Integral practitioners talk a lot about creating a more spacious consciousness, one that includes more of reality. To that end we do things like place people and cultures on maps. We tease apart distinctions, we “transcend and include” and “differentiate and integrate” — all in an effort to increase the resolution of our worldview, as one would zoom into a google map to reveal more of what is already there.

But does creating more space mean we’re creating more distance? Is the process of making distinctions also exacerbating differences? Might all our maps just be holding us in place? This is the jist of a thoughtful question I received from a listener, Kc Daugirdas in LA. He asks:

“This space versus distance thing has been bothering me in all the domains that integral claims to integrate. I’m haunted by the suspicion that in the process of ‘transcending and including,’ we lose something. I’m farther from this, I’m farther from that. So where am I? What am I close to now?”

Ultimately this is a spiritual inquiry and is found at the center of many great religious traditions as the paradox of One and the Many, or the Creator and the Creation, or Emptiness and Form. The teaching calls on us to identify with both the wave and the ocean. As the wave we are a momentary manifestation unique in all of time and space. As the ocean we are all waves simultaneously, as well as the infinite potentiality of waves. And since we contain everything, whatever we need is already just right there. We differentiate, God integrates.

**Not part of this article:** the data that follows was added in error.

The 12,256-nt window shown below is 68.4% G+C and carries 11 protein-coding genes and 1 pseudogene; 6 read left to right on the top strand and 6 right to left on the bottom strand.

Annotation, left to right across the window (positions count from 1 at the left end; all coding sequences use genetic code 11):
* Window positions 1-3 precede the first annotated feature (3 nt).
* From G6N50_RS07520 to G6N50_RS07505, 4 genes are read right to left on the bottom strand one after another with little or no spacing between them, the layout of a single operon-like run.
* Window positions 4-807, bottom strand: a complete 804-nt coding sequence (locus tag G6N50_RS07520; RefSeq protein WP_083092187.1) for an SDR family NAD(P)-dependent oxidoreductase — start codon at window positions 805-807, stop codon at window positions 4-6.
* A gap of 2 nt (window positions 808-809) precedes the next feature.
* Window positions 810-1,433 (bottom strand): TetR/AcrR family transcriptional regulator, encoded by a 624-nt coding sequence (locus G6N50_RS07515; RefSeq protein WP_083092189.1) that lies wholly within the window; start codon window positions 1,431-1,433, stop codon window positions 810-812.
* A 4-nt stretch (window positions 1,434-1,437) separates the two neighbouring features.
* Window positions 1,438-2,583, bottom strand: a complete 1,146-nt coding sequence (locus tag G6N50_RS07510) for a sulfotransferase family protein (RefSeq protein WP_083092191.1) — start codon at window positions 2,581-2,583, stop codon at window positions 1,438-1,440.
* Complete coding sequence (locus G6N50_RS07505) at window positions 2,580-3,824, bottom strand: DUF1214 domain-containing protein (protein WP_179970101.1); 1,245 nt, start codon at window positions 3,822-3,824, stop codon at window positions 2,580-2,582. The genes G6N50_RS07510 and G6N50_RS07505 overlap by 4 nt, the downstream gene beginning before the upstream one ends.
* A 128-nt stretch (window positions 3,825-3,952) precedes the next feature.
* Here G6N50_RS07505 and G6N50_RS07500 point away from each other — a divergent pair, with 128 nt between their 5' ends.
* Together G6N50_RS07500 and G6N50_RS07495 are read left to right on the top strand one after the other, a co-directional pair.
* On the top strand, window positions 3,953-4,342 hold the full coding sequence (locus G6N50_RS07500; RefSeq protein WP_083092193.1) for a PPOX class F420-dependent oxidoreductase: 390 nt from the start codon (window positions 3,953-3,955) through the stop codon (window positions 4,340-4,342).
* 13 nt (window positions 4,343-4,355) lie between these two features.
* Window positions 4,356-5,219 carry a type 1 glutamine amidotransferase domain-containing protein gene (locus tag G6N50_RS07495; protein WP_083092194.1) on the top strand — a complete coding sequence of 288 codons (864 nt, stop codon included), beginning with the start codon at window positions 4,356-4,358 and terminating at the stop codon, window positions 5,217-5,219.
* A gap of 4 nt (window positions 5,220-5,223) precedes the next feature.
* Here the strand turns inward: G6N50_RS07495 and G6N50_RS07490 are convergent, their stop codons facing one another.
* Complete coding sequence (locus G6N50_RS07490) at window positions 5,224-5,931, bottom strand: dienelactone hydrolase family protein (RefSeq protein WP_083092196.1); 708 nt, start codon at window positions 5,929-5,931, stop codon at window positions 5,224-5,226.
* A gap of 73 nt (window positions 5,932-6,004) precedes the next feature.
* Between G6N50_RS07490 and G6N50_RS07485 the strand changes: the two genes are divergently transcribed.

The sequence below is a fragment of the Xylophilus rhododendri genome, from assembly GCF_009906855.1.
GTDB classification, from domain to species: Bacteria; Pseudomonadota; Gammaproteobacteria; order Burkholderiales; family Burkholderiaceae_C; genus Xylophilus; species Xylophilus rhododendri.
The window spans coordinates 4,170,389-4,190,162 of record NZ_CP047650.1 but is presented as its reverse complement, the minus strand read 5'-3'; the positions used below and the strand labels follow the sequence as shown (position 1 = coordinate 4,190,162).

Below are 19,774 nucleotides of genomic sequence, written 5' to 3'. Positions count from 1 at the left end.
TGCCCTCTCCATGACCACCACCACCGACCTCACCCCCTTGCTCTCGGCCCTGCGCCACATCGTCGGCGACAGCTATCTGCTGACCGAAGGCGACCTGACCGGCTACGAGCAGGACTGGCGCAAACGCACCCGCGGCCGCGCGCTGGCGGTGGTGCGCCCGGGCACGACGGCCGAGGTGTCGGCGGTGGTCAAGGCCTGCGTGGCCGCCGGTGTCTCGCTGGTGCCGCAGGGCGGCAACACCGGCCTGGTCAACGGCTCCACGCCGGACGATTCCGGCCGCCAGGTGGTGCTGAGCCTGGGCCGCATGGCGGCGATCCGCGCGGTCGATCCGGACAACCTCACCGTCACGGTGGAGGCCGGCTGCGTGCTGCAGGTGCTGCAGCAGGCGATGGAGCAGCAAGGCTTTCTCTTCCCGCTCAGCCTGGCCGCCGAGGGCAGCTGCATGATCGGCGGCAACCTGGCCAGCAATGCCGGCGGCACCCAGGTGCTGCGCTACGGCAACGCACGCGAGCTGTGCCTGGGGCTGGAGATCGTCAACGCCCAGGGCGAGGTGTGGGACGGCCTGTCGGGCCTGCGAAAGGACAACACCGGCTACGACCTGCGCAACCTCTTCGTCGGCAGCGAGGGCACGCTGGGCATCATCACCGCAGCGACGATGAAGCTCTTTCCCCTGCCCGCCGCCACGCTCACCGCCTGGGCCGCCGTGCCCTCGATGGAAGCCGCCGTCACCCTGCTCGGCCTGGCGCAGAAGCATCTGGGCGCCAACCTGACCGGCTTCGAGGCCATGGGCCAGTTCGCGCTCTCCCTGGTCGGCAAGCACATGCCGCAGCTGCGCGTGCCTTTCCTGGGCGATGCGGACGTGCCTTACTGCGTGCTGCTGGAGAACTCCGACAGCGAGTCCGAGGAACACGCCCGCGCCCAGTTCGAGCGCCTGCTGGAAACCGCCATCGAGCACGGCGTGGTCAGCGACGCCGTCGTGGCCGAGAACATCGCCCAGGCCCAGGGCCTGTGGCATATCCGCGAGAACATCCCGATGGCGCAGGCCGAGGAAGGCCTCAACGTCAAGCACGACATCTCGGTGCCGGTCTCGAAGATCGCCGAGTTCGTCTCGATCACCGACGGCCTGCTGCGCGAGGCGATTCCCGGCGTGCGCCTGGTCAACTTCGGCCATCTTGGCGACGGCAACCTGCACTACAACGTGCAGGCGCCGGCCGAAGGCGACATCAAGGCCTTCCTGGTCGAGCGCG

Part of our evolutionary journey is to have a progressively deeper realization of this great, paradoxical truth. Like all spiritual teachings, it can be absorbed in three ways: it can be understood by the mind (the outer teaching), it can be experienced in the physical and energy bodies (the inner teaching) and then … it can blow you away and deliver you into a re-enchanted world (the secret teaching). Go for the goosebumps!

I end with a tribute to Mary Oliver, a well-loved American poet who died on January 17. She was often heard at integral events I attended, and I came to appreciate her own unique way of capturing the interpenetration of the One in the Many. Here I share a reading of one of her most popular poems, The Summer Day.